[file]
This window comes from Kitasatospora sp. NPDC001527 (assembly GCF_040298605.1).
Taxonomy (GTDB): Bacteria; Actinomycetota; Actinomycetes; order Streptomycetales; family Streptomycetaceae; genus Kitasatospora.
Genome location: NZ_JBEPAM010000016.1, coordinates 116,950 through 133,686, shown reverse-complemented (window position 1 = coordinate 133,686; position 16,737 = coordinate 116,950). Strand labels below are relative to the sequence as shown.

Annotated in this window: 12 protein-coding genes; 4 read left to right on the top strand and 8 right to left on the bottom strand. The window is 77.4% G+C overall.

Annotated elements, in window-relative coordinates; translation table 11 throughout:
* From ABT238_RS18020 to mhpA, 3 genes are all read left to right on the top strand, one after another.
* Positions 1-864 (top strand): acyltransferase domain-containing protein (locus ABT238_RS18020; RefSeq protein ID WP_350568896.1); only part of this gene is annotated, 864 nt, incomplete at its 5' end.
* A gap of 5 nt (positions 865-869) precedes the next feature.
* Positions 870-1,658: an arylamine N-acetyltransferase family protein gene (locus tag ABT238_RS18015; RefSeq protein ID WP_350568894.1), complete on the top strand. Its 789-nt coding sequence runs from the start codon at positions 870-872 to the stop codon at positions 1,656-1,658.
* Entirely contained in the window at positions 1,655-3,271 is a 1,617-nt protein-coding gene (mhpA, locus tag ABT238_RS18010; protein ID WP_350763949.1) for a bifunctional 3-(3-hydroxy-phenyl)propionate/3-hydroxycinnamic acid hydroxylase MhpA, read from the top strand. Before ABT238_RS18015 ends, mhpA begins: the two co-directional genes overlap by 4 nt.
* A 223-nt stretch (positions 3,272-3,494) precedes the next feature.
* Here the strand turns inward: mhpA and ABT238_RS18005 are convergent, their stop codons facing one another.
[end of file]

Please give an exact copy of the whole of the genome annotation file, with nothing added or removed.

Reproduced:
This window comes from Kitasatospora sp. NPDC001527 (assembly GCF_040298605.1).
Taxonomy (GTDB): Bacteria; Actinomycetota; Actinomycetes; order Streptomycetales; family Streptomycetaceae; genus Kitasatospora.
Genome location: NZ_JBEPAM010000016.1, coordinates 116,950 through 133,686, shown reverse-complemented (window position 1 = coordinate 133,686; position 16,737 = coordinate 116,950). Strand labels below are relative to the sequence as shown.

Annotated in this window: 12 protein-coding genes; 4 read left to right on the top strand and 8 right to left on the bottom strand. The window is 77.4% G+C overall.

Annotated elements, in window-relative coordinates; translation table 11 throughout:
* From ABT238_RS18020 to mhpA, 3 genes are all read left to right on the top strand, one after another.
* Positions 1-864 (top strand): acyltransferase domain-containing protein (locus ABT238_RS18020; RefSeq protein ID WP_350568896.1); only part of this gene is annotated, 864 nt, incomplete at its 5' end.
* A gap of 5 nt (positions 865-869) precedes the next feature.
* Positions 870-1,658: an arylamine N-acetyltransferase family protein gene (locus tag ABT238_RS18015; RefSeq protein ID WP_350568894.1), complete on the top strand. Its 789-nt coding sequence runs from the start codon at positions 870-872 to the stop codon at positions 1,656-1,658.
* Entirely contained in the window at positions 1,655-3,271 is a 1,617-nt protein-coding gene (mhpA, locus tag ABT238_RS18010; protein ID WP_350763949.1) for a bifunctional 3-(3-hydroxy-phenyl)propionate/3-hydroxycinnamic acid hydroxylase MhpA, read from the top strand. Before ABT238_RS18015 ends, mhpA begins: the two co-directional genes overlap by 4 nt.
* A 223-nt stretch (positions 3,272-3,494) precedes the next feature.
* Here the strand turns inward: mhpA and ABT238_RS18005 are convergent, their stop codons facing one another.